With respect to housing land use, one can expect the allocation for this to be increased from 14% (in 2010) to 17% (in 2030). This can be translated into an additional 700,000 housing units; of which, 90,000 private housing units (including ECs) would be completed by 2016. Lloyd 65 (2016), The Maisons (2015-2016), Robin Suites (2015), Pavilion Square (2015), and d'Leedon (2014) are among the developments one might wish to consider. For the remaining new homes, how quickly it would be built up would be dependent on the actual demand of those already in the pipeline.
To soften the tone and texture of our 'concrete jungle', more parks would be built. The aim is for at least 85% of Singaporean households to live within 400m of a park. Nature-inspired facilities and a close proximity to the Bedok Reservoir Park, it is no wonder the Archipelago was sold out; and the Robin Suites overlooking the Singapore Botanic Gardens is a popular choice for home buyers and investors.
With continued investment into the public transportation system, new rail lines such as the Cross Island Line and Jurong Region Line would be built in addition to other rail line extensions. Future residents of the Robin Suites would benefit from this increased accessibility, to Stevens MRT (Downtown Line, expected completion in 2015).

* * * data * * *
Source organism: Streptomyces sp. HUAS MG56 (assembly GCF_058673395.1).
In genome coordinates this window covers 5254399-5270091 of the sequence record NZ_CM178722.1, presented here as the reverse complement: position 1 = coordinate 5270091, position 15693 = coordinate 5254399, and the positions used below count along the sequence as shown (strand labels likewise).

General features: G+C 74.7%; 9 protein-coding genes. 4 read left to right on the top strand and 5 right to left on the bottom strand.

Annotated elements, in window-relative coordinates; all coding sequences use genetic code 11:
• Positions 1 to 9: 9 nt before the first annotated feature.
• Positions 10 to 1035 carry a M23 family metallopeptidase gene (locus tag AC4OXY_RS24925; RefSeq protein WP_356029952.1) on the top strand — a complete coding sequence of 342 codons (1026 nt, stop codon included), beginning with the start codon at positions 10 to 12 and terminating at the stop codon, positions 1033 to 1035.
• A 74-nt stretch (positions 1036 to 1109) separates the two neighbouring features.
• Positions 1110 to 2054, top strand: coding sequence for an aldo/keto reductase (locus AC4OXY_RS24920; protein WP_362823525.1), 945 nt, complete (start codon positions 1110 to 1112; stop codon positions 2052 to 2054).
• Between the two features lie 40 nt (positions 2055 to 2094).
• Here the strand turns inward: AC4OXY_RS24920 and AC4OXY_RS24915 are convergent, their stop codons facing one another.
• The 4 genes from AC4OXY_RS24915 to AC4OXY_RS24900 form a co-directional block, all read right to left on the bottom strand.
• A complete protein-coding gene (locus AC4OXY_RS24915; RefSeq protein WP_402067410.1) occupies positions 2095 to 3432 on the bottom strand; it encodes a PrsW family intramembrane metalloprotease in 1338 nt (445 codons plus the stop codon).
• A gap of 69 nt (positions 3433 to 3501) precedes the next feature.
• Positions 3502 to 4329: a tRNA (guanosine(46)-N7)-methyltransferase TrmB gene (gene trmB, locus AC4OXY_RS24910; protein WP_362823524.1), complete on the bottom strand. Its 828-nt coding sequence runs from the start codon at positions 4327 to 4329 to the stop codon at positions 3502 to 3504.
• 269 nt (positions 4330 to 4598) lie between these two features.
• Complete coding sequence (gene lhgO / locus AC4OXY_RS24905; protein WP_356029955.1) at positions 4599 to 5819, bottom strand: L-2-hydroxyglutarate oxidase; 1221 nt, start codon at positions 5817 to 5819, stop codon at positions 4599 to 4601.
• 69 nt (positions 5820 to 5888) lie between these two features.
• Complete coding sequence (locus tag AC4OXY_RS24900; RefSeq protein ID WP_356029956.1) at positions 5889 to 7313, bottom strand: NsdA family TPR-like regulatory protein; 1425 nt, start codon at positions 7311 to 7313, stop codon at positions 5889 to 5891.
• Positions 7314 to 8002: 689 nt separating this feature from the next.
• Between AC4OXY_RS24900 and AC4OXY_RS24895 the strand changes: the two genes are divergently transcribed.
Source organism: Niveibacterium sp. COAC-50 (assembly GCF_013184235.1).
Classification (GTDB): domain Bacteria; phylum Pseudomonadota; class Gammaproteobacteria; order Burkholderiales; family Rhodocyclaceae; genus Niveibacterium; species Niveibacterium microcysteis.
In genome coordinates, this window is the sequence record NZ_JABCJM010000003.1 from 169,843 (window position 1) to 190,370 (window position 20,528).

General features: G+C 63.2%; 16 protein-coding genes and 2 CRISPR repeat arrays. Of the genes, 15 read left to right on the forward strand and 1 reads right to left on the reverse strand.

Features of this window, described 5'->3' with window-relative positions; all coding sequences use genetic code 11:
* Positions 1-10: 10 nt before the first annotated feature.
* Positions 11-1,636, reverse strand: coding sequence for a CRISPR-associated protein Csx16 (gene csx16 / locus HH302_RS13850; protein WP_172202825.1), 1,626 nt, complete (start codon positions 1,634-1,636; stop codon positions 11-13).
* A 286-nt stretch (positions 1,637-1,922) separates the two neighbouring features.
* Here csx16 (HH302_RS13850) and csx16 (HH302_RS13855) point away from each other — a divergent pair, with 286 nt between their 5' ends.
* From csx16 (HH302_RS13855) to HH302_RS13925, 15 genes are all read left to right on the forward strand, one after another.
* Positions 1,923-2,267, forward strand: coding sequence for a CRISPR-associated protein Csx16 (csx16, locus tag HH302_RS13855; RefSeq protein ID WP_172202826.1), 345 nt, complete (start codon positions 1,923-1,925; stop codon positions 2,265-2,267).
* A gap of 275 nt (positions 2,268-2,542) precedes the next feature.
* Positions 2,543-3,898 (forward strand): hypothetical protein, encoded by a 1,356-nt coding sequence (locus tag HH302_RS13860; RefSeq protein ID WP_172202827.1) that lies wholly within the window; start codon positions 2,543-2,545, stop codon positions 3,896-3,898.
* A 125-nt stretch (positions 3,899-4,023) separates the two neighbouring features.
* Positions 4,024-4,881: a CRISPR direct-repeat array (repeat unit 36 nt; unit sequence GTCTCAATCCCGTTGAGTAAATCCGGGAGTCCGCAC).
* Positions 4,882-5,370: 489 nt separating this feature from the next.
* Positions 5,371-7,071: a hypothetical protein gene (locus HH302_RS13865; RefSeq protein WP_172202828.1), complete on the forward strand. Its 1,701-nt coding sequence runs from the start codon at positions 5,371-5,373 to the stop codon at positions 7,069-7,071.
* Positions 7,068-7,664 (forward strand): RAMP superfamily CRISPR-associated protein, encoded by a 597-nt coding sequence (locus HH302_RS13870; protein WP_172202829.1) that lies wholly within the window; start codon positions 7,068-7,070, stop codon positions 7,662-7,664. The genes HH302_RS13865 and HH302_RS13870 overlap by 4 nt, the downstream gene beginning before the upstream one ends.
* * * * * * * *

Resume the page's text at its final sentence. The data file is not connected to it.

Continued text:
Also, commercial activities would be sited nearer to homes in future. Urban centres like One-North, Paya Lebar Central, Tampines and Punggol would sprout; and perhaps mixed residential cum commercial developments like the Pavilion Square would become more ideal for investors.
Finally, to support the larger population, reclaiming additional land, developing reserve land, intensifying new developments, and recycling land with lower intensity uses would be integral parts of the strategy. In essence, the Plan outlines the need to create and optimise land use to support the needs of future generations of Singaporeans; and it can be downloaded here.